David Murphy

Copy Editor, Writer

A Passionate Storyteller.

Hello, my name is David Murphy, and I am a freelance writer with a BA in Journalism and a BA (Hons) in Journalism and Visual Media from Griffith College, Dublin, Ireland. I have a passion for storytelling and creating content for traditional and online media channels, and I am always striving to create high-quality and engaging content.

I am currently operating as a freelance writer creating proponent-specific content—for traditional and online channels—for various companies and groups. This work includes writing articles, profiles, event-coverage pieces, blog posts, marketing pieces, press releases and digital and social media content. Along with my writing, I am also working in a copyediting/writing and proofreading capacity on a project-by-project basis.

I have previously worked as a staff writer for the King Abdullah University of Science and Technology (KAUST) editorial team located in the university’s Marketing Communications Department (MARCOM). At KAUST, I focused on creating a variety of written content for the university’s traditional and online media channels. During my time at the university, I researched, edited and wrote over 130 science-related articles featuring KAUST researchers, postdocs, students and staff. I also worked on internal communications, including management of the university's blog and writing and publishing daily campus-wide email announcements.

Current projects include creating online and traditional print content for MARCOM and the KAUST Red Sea Research Center and various content creation and copywriting work for the international marketing and communications company, EMG. I am also working in a proofreading capacity for REDSTAR Works' Hangzhou and Qingdao monthly magazines.
Content Types
Article, Commercial, Social Copy, Interview, Website Copy, Blog Post, Email Newsletter, Ad/Promotional Copy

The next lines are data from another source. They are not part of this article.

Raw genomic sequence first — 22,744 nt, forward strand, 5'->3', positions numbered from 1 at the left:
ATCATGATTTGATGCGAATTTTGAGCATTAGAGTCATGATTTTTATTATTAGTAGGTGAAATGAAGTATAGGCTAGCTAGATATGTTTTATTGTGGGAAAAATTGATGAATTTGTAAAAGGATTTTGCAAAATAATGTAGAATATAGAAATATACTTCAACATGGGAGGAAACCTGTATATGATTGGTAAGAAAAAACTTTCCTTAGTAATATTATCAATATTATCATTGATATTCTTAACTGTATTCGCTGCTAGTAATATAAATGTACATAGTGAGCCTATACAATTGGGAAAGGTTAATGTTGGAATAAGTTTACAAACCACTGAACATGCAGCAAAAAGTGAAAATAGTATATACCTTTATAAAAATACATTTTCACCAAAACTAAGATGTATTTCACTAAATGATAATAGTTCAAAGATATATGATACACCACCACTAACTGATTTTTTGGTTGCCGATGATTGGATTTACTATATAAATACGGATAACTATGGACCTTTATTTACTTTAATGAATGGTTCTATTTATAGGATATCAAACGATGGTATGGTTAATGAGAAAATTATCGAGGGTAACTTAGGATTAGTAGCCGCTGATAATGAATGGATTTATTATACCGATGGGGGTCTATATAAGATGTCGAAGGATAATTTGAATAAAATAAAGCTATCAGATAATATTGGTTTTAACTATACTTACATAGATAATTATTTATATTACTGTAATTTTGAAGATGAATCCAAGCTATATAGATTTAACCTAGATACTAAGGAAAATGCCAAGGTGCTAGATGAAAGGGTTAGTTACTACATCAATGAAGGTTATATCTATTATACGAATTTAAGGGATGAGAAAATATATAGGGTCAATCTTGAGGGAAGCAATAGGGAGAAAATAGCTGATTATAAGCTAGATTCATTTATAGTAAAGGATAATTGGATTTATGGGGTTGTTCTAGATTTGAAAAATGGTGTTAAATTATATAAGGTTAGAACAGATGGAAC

More Information
Griffith College Dublin, BA (Hons) in Journalism and Visual Media
Griffith College Dublin, BA in Journalism
Hangzhou, Zhejiang, China|English, Irish

Published Content

Exploring oxygen supersaturation in aquatic habitats

Reduced oxygen availability in aquatic habitats is a growing threat to marine ecosystems worldwide. The lack of oxygen triggers many physiological actions in marine animals, generally endangering their homeostasis and rendering them highly susceptible to modifications in the environment, such as temperature, salinity and contaminants.

September 4th, 2019
Blog Post
2019 Trend Report: The future of rigid plastic

n response to directives, such as the European Union’s urgent call to halve food waste in the union by 2025, plastic manufacturers have invested heavily in the research and development of smart, active and intelligent rigid plastic packaging solutions that counteract any possible leakage or spoilage issues.

May 6th, 2019
Muslim civilization enriches the world

Throughout history, horology, the study and science of time measurement, has played a crucial role in the development of humanity from the time of the ancient Sumerians and throughout Babylonian, Chinese, Egyptian, Greek and Indian civilizations. The need to determine daily prayers times and measure the beginning and end of fasting periods has motivated Muslims throughout history to develop and improve previous time-measuring devices, such as astrolabes, clocks, sundials and water clepsydras.

February 9th, 2019
What drives us and what powers us